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Housing Information

Residential Care Apartment Complexes (RCACs)

Assisted living options are classified as a Residential Care Apartment Complex (RCAC) or "Assisted Living".

An RCAC is a place where five or more adults reside. Apartments must each have a lockable entrance and exit; a kitchen, including a stove (or microwave oven); and individual bathroom, sleeping and living areas.

This living option also provides to persons who reside within the facility, a maximum of no more than 28 hours per week of the following services:

  • Supportive Services: Activities related to general housekeeping, transportation to access community services and recreational activities.
  • Personal Assistance: Services related to activities of daily living, e.g., dressing, eating, bathing and grooming. The most common meal plan utilized by tenants of the RCACs is that consisting of two meals per day. Some provide 3 meals.
  • Nursing Services: Health monitoring, medication administration and medication management
  • Emergency Assistance: An RCAC shall ensure that a tenant’s health and safety are protected in the event of any emergency and shall be able to provide emergency assistance 24 hours a day.

RCACs are not for those persons who have a physician activated Health Care Power of Attorney unless they will reside within an apartment with a competent spouse. RCAC’s are also not for people who are so medically complicated that they require a higher level of daily care. Certified RCACs are inspected annually, via unannounced surveys and complaint investigations.

RCAC DIRECTORY

For more information on RCAC directories and profiles (including citations), please visit:

RCAC Directory


Community Based Residential Facilities

For persons who seek larger congregate setting, a Community Based Residential Facility (CBRF) is a place where five or more adults reside:

  • who are not related to the operator or administrator
  • who do not require care above intermediate level nursing care
  • who receive care, treatment or services that are above the level of room and board, but includes no more than three hours of nursing care per week per resident

CBRFs range in size from 5 to 257 beds.

CBRFs can admit people of Advanced Age, persons with Dementia, Developmental Disabilities, Mental Illness, Physical Disabilities, Traumatic Brain Injury, and/or the Terminally Ill.

The minimum age requirement for residing in a CBRF is 18 years old.

State licensing specialists inspect CBRFs every two years via unannounced surveys. However, a facility may be visited between these inspections if there are any complaints received by the department.

CLASS A Ambulatory (AA) - serves only residents who are ambulatory, mentally and physically capable of responding to an
electronic fire alarm and exiting the facility without any help or verbal or physical prompting.

CLASS A Semi-Ambulatory (AS) - serves only residents who are ambulatory or semi-ambulatory, mentally and physically capable of responding to an electronic fire alarm and exiting the facility without any help or verbal or physical prompting.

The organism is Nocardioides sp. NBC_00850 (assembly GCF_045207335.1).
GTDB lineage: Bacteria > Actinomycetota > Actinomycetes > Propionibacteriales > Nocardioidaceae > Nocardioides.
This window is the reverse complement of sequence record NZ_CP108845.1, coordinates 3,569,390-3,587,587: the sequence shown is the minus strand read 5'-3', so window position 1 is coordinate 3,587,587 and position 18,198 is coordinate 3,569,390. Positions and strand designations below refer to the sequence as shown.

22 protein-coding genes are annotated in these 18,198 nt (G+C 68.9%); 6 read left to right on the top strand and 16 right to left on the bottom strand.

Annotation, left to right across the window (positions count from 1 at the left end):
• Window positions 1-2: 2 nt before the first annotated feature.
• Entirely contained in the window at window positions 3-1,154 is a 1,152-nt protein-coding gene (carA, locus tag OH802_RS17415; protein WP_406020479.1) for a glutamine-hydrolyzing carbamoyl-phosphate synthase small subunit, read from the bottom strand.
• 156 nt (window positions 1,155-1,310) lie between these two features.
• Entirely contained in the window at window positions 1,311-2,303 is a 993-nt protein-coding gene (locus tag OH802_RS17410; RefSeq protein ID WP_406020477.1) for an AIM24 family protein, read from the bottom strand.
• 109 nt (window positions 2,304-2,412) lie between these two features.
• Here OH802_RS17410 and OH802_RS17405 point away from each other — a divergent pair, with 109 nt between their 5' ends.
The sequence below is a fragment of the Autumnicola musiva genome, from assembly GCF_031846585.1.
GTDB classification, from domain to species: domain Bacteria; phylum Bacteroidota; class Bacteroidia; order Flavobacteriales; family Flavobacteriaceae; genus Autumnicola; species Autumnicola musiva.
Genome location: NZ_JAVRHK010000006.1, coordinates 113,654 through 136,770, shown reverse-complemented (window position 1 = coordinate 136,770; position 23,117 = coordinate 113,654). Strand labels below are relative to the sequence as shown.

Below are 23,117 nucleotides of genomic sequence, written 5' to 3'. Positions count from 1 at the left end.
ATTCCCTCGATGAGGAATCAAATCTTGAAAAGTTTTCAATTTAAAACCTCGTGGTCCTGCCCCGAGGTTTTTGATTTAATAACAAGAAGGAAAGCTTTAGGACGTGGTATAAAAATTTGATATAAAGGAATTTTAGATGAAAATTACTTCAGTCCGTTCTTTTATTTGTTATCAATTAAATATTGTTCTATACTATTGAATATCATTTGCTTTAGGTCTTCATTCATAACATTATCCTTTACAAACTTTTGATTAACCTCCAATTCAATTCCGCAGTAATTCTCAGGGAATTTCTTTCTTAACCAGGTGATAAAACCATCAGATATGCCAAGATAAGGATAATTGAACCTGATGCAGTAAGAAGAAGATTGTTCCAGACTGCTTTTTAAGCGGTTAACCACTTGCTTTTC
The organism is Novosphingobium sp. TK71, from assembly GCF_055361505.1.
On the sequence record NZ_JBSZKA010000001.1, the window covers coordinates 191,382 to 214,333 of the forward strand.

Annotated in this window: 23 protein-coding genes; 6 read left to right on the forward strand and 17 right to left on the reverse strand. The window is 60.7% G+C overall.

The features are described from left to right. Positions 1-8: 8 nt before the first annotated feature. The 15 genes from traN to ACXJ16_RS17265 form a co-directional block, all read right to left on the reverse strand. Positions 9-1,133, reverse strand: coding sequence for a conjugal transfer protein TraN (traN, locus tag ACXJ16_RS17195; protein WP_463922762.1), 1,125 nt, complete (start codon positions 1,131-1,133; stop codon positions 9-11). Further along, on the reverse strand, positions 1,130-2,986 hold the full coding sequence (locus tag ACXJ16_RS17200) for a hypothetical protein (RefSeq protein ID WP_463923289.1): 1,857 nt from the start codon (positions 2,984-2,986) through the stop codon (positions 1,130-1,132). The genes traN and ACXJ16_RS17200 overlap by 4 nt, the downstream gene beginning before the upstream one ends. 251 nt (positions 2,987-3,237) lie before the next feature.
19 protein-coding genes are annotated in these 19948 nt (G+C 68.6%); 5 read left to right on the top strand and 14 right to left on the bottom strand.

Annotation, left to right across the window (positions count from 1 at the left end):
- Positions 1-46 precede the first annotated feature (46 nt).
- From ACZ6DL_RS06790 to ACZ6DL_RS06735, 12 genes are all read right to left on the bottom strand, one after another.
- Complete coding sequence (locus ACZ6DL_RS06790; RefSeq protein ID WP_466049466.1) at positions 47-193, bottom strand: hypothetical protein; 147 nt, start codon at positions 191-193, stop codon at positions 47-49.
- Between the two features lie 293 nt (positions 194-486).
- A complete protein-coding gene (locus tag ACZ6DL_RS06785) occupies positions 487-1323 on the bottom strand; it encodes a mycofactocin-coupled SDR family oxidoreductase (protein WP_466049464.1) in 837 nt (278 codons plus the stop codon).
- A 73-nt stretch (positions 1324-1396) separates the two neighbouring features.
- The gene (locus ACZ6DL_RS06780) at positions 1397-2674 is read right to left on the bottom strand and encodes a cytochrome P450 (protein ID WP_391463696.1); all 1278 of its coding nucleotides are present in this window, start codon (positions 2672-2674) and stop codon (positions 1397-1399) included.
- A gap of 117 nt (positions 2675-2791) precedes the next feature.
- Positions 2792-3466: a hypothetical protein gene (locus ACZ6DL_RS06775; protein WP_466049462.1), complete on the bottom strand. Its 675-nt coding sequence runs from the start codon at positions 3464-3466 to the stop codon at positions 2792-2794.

CLASS A Non-Ambulatory (ANA) - serves residents who are ambulatory, semi-ambulatory or non-ambulatory but only if they are mentally and physically capable of responding to an electronic fire alarm and exiting the facility without any help or verbal or physical prompting.

CLASS C Ambulatory (CA) - serves only residents who are ambulatory but one or more of whom are not mentally capable of responding to an electronic fire alarm and exiting the facility without any help or verbal or physical prompting.

CLASS C Semi-Ambulatory (CS) - serves only residents who are ambulatory or semi-ambulatory but one or more of whom are not physically or mentally capable of responding to an electronic fire alarm and exiting the facility without help or verbal or physical prompting.

CLASS C Non-Ambulatory (CNA) - serves only residents who are ambulatory, semi-ambulatory or non-ambulatory but one or more of who are not physically or mentally capable of responding to an electronic fire alarm and exiting the facility without help or verbal or physical prompting.

For more information on CBRF directories and profiles (including citations), please visit:

CBRF Directory


Adult Family Homes

For persons who seek small congregate care settings, Adult Family Homes (AFHs) are designed to house up to four persons.

An AFH is defined as "a place where one to four adults who are not related to the operator reside and receive care, treatment or services that are above the level of room and board and that may include up to seven hours per week of nursing care per resident."

AFHs can admit people of Advanced Age, persons with Dementia, Developmental Disabilities, Mental Health Problems, Physical Disabilities, Traumatic Brain Injury, and/or the Terminally Ill.

The minimum age requirement for residing in an AFH is 18 years.

State licensing specialists inspect AFHs every two years, via unannounced surveys. However, a facility may be visited between these inspections if there are any complaints received.

For more information on AFH directories and profiles (including citations), please visit:

Adult Family Homes


Nursing Homes

To learn more about Nursing Home regulations and to compare facilities go to:

Regulations

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